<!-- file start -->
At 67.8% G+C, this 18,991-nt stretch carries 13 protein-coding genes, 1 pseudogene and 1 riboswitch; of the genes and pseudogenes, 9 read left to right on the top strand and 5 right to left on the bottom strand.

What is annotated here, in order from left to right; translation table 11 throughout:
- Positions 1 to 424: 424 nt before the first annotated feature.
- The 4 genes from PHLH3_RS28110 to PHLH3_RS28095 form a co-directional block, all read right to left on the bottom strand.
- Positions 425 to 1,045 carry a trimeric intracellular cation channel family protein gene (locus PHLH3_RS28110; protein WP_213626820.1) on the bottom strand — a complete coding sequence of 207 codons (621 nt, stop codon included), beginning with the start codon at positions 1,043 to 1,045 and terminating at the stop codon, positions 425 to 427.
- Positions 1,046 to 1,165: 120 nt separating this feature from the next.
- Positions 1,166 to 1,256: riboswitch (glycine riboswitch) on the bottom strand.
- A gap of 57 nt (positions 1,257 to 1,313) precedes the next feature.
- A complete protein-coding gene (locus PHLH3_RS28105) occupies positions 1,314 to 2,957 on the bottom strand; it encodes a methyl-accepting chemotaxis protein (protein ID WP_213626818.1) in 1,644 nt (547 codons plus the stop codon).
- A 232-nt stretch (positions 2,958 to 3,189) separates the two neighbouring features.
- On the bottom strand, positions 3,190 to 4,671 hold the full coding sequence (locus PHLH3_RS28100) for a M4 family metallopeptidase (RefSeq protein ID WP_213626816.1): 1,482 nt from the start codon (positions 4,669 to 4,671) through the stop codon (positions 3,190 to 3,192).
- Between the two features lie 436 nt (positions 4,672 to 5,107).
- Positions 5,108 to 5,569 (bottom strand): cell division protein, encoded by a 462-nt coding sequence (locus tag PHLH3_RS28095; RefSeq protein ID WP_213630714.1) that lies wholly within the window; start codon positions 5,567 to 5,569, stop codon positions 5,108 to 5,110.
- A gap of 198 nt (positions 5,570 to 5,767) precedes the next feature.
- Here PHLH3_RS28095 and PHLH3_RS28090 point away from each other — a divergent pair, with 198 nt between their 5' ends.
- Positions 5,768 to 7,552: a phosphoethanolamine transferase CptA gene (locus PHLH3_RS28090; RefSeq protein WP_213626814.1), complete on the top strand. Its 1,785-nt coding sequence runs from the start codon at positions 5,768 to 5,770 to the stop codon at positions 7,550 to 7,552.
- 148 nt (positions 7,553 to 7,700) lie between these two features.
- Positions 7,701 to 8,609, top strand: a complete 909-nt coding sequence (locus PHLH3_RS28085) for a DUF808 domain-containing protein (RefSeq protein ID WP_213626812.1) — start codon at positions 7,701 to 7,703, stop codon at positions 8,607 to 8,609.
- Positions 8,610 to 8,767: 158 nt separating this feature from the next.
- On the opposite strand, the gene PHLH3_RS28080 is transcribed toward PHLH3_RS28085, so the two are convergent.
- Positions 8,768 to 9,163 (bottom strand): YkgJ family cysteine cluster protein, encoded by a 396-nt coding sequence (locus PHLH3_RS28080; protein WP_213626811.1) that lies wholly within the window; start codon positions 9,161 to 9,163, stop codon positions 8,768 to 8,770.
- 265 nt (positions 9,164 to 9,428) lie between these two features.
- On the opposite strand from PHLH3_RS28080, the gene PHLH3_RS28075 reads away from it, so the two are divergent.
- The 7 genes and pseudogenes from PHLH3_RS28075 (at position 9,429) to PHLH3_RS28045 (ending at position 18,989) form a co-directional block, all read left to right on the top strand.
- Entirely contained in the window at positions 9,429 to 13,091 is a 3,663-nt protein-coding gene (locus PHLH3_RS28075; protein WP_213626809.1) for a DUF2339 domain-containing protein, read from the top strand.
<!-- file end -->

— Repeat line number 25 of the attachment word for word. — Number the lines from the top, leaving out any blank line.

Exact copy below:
- Entirely contained in the window at positions 9,429 to 13,091 is a 3,663-nt protein-coding gene (locus PHLH3_RS28075; protein WP_213626809.1) for a DUF2339 domain-containing protein, read from the top strand.